- Productivity growth has declined since the Global Financial Crisis
- Changes in global trade and technologies are challenging countries’ key engine of growth – export-oriented manufacturing, and
- The COVID-19 pandemic and other shocks, including climate change, are accelerating the need for new modes of production.
- Although the region has experienced some noteworthy successes, most countries in the region (except for China) underperform on several key indicators of innovation.
- And while countries have narrowed the gaps with advanced economies in the initial adoption of new technologies, they are falling behind in the broad diffusion and use of those technologies.
- Moreover, there is significant heterogeneity in innovation performance across in the region – between countries and within countries, across sectors and firms.
- Innovation appears more prevalent in manufacturing than in services, even though services are increasingly important to the region’s economies, including as inputs to manufacturing.
- Most firms remain far from the technological frontier, and only a small share of firms engages in more sophisticated innovation activities, including cutting-edge research and development.
What do we mean by “Innovation”?
- People commonly associate innovation with breakthroughs at the technological frontier, and such breakthroughs often capture the imagination of policymakers and the media.
- The Innovation Imperative for Developing East Asia defines innovation more broadly, however, to include both “invention” (i.e., developments that push the technological frontier), and the “diffusion” and “adoption” of existing technologies and practices that result in significant improvements in the ways firms produce or operate. Diffusion and adoption are well-suited to the capabilities of the vast majority of firms operating in developing East Asia.
What inhibits innovation?
New evidence shows that several factors impede innovation in the region.
- Firms often lack adequate information about new technologies and high uncertainty about the returns to investment in innovation
- Firm’s innovation capabilities, including management quality, are often weak
- Firm employees frequently lack the skills needed to enable innovation
- Limited financing options hinder firms’ ability to fund innovation projects, and
- Countries’ innovation policies and institutions are not aligned with firms’ capabilities and needs.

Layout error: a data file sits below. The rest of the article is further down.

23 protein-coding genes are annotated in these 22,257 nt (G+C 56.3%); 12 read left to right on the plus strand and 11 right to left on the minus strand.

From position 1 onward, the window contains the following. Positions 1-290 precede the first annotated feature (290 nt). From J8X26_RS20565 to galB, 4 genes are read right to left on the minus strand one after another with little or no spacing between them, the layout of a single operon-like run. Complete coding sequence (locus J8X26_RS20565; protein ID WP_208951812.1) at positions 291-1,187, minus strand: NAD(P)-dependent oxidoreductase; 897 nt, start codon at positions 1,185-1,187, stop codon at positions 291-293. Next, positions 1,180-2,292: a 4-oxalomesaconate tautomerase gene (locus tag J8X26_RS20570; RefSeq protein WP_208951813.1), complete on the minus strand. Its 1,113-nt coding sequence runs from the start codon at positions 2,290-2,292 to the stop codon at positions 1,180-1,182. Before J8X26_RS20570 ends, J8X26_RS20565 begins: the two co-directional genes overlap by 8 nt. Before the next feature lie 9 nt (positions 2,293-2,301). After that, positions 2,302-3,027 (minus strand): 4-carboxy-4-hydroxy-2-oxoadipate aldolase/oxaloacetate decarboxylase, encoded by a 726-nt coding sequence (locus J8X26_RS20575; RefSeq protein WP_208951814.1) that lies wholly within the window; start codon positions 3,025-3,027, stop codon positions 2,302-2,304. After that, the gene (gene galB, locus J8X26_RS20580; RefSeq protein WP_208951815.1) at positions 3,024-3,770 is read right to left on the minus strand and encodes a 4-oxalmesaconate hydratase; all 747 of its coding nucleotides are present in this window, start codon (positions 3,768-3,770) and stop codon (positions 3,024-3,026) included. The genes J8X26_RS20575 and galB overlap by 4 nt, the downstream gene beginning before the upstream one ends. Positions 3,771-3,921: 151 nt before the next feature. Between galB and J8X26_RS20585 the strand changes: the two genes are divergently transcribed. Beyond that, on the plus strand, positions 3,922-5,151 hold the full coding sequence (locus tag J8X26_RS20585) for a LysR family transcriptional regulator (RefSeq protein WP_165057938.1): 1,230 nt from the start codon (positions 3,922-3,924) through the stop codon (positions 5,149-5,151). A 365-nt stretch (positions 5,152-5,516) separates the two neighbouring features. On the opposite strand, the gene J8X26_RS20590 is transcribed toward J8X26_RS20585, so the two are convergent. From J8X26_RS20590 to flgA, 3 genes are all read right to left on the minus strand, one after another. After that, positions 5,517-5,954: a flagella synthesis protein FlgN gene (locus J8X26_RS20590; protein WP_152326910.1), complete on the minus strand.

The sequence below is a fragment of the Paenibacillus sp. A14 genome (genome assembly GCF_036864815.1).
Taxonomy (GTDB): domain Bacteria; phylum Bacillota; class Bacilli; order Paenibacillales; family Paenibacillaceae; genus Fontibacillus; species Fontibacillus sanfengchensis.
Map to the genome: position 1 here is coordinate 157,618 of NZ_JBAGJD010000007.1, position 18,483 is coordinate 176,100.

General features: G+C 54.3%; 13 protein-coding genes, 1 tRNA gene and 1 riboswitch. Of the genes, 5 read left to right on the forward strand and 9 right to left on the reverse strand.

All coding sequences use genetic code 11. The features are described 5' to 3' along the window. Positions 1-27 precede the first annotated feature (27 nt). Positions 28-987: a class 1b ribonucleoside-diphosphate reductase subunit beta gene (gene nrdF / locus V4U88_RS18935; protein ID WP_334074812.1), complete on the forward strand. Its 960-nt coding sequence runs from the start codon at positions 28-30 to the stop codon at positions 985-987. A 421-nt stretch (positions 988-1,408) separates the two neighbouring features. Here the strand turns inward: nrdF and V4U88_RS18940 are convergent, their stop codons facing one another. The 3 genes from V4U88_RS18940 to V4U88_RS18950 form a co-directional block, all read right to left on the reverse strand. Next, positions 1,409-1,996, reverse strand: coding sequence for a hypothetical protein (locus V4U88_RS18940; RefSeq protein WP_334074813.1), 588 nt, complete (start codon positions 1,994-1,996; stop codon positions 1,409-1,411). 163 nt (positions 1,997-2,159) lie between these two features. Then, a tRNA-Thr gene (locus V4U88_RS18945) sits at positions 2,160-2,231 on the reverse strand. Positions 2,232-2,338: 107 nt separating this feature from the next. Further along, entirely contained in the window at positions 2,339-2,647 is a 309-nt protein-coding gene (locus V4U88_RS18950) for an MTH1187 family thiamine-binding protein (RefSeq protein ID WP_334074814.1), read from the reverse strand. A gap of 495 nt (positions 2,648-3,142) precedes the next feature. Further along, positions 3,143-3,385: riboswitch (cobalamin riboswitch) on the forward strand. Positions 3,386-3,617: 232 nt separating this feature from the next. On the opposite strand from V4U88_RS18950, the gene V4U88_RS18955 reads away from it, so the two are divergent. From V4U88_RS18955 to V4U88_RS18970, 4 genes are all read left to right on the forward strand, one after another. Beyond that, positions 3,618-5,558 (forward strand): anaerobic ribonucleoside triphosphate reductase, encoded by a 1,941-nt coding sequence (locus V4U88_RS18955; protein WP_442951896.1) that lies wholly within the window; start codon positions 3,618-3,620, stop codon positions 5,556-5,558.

- They favor invention over diffusion and adoption
- They favor innovation in manufacturing over innovation in services, and
- Links between national research institutions and private sector firms remain weak, as do incentives for research institution-industry collaboration.
What will it take to spur innovation in the region?
To spur greater innovation – both diffusion and invention – country policymakers need to
- Reorient innovation policy objectives to
- Promote diffusion and adoption of existing technologies, not just invention
- Support innovation in the services sectors not just in manufacturing
- Invest in building firms’ innovation capabilities
A key objective of innovation policy should be to increase the number of firms engaged in any form of innovation – diffusion, adoption, invention – and progressively increase the share of firms transitioning from technology adoption to more sophisticated forms of innovation.
- Strengthen key complementary factors for innovation, including
- Developing students’ and workers’ skills for innovation –stronger foundational skills as well as advanced cognitive, technical, and socio-emotional skills
- Improving finance for innovation through continued capital market deepening and more diverse financial instruments to support innovation
- Raising management quality
- Reform innovation institutions and agencies and strengthen their capacity through
- Increasing institutional capacity to design and implement innovation policies
- Improving governance of innovation institutions and agencies along with interagency coordination
- Strengthening linkages between research institutions and firms, including incentives for research institution-industry collaboration.
The term “developing East Asia” refers to the 10 middle-income countries covered in this study: Cambodia, China, Indonesia, Lao PDR, Malaysia, Mongolia, Myanmar, the Philippines, Thailand, and Vietnam.